My prom at the Jersey Shore in the '90s was as kitschy as you'd expect. I wore a shiny teal dress. I had big hair. We got drunk beforehand and piled into a big banquet room decorated with blow-up palm trees and paper lanterns. We smoked with our friends outside and danced to Prince.
That's what I'm reminded of at Rosie's, the Wilton Manors mainstay. It's the setting for a big gay prom. There's even a pair of pink painted palm trees adorned with purple lights, firming up Rosie's identity as a place for absurdity, boozing, and fun, where the food is beside the point.
The place opened first as a Hamburger Mary's, a national burger chain with a sassy shtick. It went independent in 2006 and sauced up its image. Mary was dumped for a more voluptuous Rosie. Instead of working assembly like Rosie the Riveter, she's working the line in the kitchen. Dish names are pornier than Mary's, with burgers like the Ida Givahumma with hummus, sprouts, and avocado or the Rhoda Cowboy with cheese, barbecue sauce, and bacon.
Outside, faded pastel paper lanterns on strings reach for corners. Diners lounge at umbrella tables, the few chilly ones wrapped in the restaurant's zebra-printed, neon blankets. In one room, walls are draped with cornflower blue and sea green. "God knows when you don't tip" declares a sign behind the bar. It's paired with a plaque of a '50s company man who points to patrons: "Tequila!" he says. From the speakers, Prince sings "Let's Go Crazy," followed by a four-on-the-floor playlist.
"You have to get there by 11:30," says my friend, who's a frequent bruncher at Rosie's. The place gets packed, with regulars crowding the bar and the standing tables. I normally don't care for brunch — why get dressed to wait in line for overpriced eggs? — but I was curious to see the scene.
"I need help with my order," I tell my server, Josh, on a recent Sunday morning from my seat at the bar. He's wearing a shirt that reads, "Don't make me talk about you when you're gone."
Josh grimaced. "Hold on," he said. "I need to confer." Off in the corner, Josh and bartender Nate powwowed.
My friend Andrew suggested the "big 'dict crab cake" or the "fat Elvis." The menu describes that second dish as "A big, ripe banana smothered in chunky peanut butter and stuffed into challah bread, and soaked in Rosie's delicious French toast mix and deep fried until crunchy."
Josh returned, facing me, hands on hips. "We don't think you should order either dish. You'll be done for the afternoon if you get the Fat Elvis," he said. "And, frankly, I don't like our crab cakes. We think you should get the 'tortilla stack attack.' "
Like everything else here, the stack attack is over-the-top: crispy tortillas, black beans, fried eggs, sour cream, tomatillo salsa verde, cilantro, avocado, fried jalapeño, and Jack and cheddar cheese. It's a gloopy, guilty pleasure as likely to drop in your lap as your mouth. House-fried tortillas are light and flaky. I liked it enough, but it was Josh's honesty and charisma that won me over.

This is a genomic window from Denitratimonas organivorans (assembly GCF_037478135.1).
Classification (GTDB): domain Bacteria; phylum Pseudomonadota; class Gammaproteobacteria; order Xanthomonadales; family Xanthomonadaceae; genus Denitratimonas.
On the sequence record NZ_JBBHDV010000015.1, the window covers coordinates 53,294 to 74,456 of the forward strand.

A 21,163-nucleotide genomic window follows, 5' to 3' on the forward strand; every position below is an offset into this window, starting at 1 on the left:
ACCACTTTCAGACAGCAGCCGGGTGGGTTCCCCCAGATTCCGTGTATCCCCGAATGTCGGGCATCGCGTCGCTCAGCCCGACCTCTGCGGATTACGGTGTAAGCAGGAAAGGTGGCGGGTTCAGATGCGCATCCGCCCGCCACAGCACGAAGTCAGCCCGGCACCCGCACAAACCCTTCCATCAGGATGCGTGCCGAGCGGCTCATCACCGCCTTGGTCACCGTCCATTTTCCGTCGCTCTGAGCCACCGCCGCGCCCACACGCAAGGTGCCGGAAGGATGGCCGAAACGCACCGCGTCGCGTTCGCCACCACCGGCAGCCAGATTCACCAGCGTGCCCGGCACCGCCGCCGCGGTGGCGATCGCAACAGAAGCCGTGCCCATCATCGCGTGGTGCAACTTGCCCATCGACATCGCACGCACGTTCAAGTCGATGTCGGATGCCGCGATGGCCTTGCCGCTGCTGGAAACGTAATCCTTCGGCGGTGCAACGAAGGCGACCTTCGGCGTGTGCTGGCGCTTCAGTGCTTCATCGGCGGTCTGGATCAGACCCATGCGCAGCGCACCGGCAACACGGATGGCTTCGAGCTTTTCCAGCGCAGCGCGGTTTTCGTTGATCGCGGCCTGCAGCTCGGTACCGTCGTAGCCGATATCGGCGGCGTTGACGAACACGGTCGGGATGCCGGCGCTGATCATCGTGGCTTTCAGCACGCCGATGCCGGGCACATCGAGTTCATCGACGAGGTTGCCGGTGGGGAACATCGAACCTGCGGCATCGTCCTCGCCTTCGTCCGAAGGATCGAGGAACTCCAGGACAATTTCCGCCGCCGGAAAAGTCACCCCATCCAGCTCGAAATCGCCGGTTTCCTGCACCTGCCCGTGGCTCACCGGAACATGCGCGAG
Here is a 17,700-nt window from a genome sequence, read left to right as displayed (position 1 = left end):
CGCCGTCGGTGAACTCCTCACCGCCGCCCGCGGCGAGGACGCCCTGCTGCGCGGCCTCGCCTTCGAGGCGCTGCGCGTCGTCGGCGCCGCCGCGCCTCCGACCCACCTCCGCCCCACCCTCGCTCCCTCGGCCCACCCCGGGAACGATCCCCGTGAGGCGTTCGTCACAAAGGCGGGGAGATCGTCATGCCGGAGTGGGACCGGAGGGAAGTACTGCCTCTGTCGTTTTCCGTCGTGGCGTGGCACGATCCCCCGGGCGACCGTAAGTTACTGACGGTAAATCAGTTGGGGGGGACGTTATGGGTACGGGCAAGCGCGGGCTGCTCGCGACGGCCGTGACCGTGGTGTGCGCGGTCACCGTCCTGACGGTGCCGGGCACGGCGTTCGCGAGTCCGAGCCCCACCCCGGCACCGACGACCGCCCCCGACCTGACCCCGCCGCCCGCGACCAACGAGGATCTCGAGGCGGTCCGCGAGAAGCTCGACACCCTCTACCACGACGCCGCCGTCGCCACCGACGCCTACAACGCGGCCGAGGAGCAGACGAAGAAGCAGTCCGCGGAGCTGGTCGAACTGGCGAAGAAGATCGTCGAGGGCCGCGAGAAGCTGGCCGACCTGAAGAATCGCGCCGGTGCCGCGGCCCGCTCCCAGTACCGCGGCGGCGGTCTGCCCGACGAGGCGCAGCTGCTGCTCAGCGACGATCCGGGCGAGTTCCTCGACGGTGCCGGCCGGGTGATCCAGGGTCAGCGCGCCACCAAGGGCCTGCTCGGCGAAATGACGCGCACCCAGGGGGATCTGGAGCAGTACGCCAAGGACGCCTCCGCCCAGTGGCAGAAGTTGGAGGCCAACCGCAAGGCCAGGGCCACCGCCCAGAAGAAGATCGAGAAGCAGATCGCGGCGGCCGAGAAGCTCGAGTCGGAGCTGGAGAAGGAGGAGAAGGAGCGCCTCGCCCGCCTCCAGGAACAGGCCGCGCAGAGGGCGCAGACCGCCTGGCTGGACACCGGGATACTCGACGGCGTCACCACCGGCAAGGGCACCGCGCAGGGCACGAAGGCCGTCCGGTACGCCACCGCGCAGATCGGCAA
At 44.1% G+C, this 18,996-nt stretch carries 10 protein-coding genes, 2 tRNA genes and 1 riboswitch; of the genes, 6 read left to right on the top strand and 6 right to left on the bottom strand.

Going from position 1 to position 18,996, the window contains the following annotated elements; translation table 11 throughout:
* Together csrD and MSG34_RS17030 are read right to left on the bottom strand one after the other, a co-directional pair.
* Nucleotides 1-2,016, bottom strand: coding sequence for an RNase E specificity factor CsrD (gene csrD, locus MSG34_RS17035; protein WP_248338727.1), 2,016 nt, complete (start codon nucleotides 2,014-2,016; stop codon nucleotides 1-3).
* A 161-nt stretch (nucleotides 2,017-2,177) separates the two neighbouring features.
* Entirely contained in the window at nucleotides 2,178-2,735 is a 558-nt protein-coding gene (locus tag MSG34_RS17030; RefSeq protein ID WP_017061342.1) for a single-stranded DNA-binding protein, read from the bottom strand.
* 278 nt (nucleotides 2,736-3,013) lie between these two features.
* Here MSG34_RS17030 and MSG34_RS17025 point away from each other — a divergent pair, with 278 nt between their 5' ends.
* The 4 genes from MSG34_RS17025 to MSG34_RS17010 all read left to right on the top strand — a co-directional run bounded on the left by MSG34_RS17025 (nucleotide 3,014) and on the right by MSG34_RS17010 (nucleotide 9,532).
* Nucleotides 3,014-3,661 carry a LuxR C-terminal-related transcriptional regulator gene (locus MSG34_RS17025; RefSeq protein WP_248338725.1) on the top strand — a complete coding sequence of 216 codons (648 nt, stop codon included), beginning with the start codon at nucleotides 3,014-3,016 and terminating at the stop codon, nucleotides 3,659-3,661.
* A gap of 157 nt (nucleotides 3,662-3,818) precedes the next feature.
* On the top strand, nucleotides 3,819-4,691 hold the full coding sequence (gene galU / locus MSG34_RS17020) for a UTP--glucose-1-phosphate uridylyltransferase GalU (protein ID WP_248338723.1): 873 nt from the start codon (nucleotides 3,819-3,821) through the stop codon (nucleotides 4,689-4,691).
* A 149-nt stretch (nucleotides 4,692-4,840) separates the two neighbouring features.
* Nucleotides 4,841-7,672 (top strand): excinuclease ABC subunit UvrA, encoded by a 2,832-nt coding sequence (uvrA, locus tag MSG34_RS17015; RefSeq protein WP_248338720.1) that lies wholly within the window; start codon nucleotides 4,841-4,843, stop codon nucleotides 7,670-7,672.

Brunch is the meal of note for the scene and large plates, and yet dinner is nearly as festive. On a recent Wednesday night, three friends and I grabbed an outside table with the intent of getting a round of burgers. The menu categories them like friends: Rosie's Fave, the Wild Girls, Rosie's Pen Pals, and Fringe Friends (for vegetarians). They're all giant. The Miley Highclub on brioche, for example, is a flattened patty of ground beef that too closely resembles a Bubba burger. It's near black on the outside. There's no juice. Instead, toppings deliver flavor: avocado, bacon, Swiss, and an herb mayo that garnishes in a manner that riffs on the name. If only this were a gastropub burger or even a gourmet fast-food rendition. Each bite is dry. The bun seems stale.
"Is this burger medium?" I asked my table, scraping through ingredients to find it's barely pink in the center. Onion rings on the side are supercrunchy and overdone. I should have chosen fries or slaw or something healthier, like a salad.
Rosie's does accommodate its lean, muscular regulars with a separate light-bite menu on a narrow sheet of paper. Smaller wraps, vegetarian sandwiches, salads, and Spartan soups seed the menu: fuel for the health conscious but a clash to the wanton surroundings.
Encouraged by the décor, most patrons abandon restraint when visiting Rosie's. If you're not stuffing yourself with bar food here, it's a place to get drunk. Brunch cocktails are $3 a pop. Happy hour is more like happy day, with specials from 11 a.m. to 7 p.m., which includes half-priced beer and wine and a dollar off rail drinks. Even during my lunch visits during the workweek, I want several rounds of beer.
"Don't feed the pigeons. No, really. Don't," reads our server's shirt on our burger night. If only the food were as engaging as the wit and kitsch. Instead, it's irreverence and cheap drinks that make for a regular stop. With so many patrons who take Prince's advice, Rosie's is relegated to food for fuel and a recipe to party.